Posted by bad_luck on 10/1/2013 7:02:00 PM (view original):
Posted by examinerebb on 10/1/2013 6:53:00 PM (view original):This law doesn't put Americans with strong, employer-subsidized health plans into the exchanges (other than congress and their staff).
Posted by bad_luck on 10/1/2013 6:50:00 PM (view original):The two go hand-in-hand. The law was written by proponents of a single-payer healthcare system and was designed to ultimately produce something very close to it. The penalties to employers are low enough that it makes much more sound, fiscal sense to pay the penalty and move on.
Posted by examinerebb on 10/1/2013 6:47:00 PM (view original):Congress is required to be in the exchanges. Are you arguing that they shouldn't get a subsidy or that the exchanges aren't good enough for everyone else?
Posted by bad_luck on 10/1/2013 6:32:00 PM (view original):As voted on by Congress. So, again, what's good enough for the America is not good enough for them.
Posted by examinerebb on 10/1/2013 6:10:00 PM (view original):No. Congress and staff get the subsidy as a term of their employment.
If my company chooses to pay the penalty and dump me on the exchange, do I get the same subsidy Congress gets?
So, in other words, if putting Americans with strong, employer-subsidized health plans on the exchanges without subsidy is a good solution, why isn't it good enough for them?
Maybe not directly, but certainly indirectly.
We received the standard email from our H.R. department this morning notifying us that open enrollment for 2014 benefits will be starting in a couple of weeks.
Two things jumped out at me as I read the document that was attached to the email:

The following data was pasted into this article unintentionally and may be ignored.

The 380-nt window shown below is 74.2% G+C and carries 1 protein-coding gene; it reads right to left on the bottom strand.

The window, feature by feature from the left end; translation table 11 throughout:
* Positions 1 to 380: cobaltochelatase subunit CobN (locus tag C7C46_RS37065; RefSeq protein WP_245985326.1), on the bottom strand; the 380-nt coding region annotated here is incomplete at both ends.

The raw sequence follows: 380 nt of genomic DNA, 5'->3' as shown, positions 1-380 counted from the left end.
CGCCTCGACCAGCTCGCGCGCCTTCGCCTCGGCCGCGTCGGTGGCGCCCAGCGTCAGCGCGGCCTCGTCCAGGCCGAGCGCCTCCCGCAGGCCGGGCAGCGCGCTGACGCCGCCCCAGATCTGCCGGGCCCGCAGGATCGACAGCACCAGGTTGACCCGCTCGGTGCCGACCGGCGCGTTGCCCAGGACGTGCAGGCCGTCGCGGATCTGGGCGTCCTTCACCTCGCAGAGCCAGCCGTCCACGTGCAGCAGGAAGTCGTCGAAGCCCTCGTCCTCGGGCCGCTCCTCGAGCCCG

1) "In 2014, plan premiums are scheduled to increase 8% to 9%
due to a number of factors, including health care reform fees
. . . :
2) "Beginning in 2014, we are implementing a $900 annual surcharge for spousal coverage
if your spouse or same-sex domestic partner has coverage available through another employer sponsored medical plan and remains in the <my company> medical plan."
So I look at this $900 "spousal surchage" thing and say "WTF!" and start Googling. Apparently, this has been around for a couple of years, but with the implementation of the ACA now upon us, companies implementing a "spousal surcharge" is becoming much more prevalent as they look for ways to cut their expenses with respect to healthcare benefits BECAUSE of the impositions of the ACA. Some companies, such as UPS, has dropped spousal coverage altogether from their healthcare plans.
So if you work for a company such as UPS, and your wife is not employed or is employed by somebody who does NOT offer healthcare benefits, he or she has no choice but to be FORCED into the exchanges.
Or . . . if you're in a double-income household where you have a choice of "his employers benefits" or "her employers benefits", you may now have to make a choice of staying in one plan (and paying a surcharge, commonly around $100 a month, or $1200 annually), or splitting between the two plans (which most likely would be more expensive than a single family plan if it weren't for the surcharge). Either way . . . your healthcare insurance costs have increased BECAUSE of the ACA
So, please tell me again . . . how is this good for America?